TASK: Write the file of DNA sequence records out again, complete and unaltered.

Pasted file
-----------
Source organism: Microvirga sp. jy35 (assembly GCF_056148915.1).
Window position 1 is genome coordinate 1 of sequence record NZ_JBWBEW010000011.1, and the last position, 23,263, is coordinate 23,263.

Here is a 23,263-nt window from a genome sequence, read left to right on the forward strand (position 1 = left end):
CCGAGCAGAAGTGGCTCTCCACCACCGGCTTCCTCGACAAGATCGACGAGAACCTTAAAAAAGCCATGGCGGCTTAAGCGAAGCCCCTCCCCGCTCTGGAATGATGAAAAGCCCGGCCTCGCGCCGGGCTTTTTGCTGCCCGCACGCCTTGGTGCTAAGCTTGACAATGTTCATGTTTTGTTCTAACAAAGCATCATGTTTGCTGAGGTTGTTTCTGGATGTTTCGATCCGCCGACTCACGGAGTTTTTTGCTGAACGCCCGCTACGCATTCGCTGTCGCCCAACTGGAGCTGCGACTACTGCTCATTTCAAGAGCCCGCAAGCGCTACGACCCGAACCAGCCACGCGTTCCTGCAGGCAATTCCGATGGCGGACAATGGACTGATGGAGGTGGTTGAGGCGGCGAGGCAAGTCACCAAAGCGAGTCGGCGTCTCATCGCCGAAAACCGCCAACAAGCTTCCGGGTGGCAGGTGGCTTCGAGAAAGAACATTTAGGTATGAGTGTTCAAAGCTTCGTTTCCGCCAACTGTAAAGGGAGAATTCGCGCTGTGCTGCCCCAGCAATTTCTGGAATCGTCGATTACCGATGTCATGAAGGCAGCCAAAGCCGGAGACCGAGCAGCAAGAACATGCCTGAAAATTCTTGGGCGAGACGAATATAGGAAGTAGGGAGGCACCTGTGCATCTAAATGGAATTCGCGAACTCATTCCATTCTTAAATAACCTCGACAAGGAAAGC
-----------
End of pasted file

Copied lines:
Source organism: Microvirga sp. jy35 (assembly GCF_056148915.1).
Window position 1 is genome coordinate 1 of sequence record NZ_JBWBEW010000011.1, and the last position, 23,263, is coordinate 23,263.

Here is a 23,263-nt window from a genome sequence, read left to right on the forward strand (position 1 = left end):
CCGAGCAGAAGTGGCTCTCCACCACCGGCTTCCTCGACAAGATCGACGAGAACCTTAAAAAAGCCATGGCGGCTTAAGCGAAGCCCCTCCCCGCTCTGGAATGATGAAAAGCCCGGCCTCGCGCCGGGCTTTTTGCTGCCCGCACGCCTTGGTGCTAAGCTTGACAATGTTCATGTTTTGTTCTAACAAAGCATCATGTTTGCTGAGGTTGTTTCTGGATGTTTCGATCCGCCGACTCACGGAGTTTTTTGCTGAACGCCCGCTACGCATTCGCTGTCGCCCAACTGGAGCTGCGACTACTGCTCATTTCAAGAGCCCGCAAGCGCTACGACCCGAACCAGCCACGCGTTCCTGCAGGCAATTCCGATGGCGGACAATGGACTGATGGAGGTGGTTGAGGCGGCGAGGCAAGTCACCAAAGCGAGTCGGCGTCTCATCGCCGAAAACCGCCAACAAGCTTCCGGGTGGCAGGTGGCTTCGAGAAAGAACATTTAGGTATGAGTGTTCAAAGCTTCGTTTCCGCCAACTGTAAAGGGAGAATTCGCGCTGTGCTGCCCCAGCAATTTCTGGAATCGTCGATTACCGATGTCATGAAGGCAGCCAAAGCCGGAGACCGAGCAGCAAGAACATGCCTGAAAATTCTTGGGCGAGACGAATATAGGAAGTAGGGAGGCACCTGTGCATCTAAATGGAATTCGCGAACTCATTCCATTCTTAAATAACCTCGACAAGGAAAGC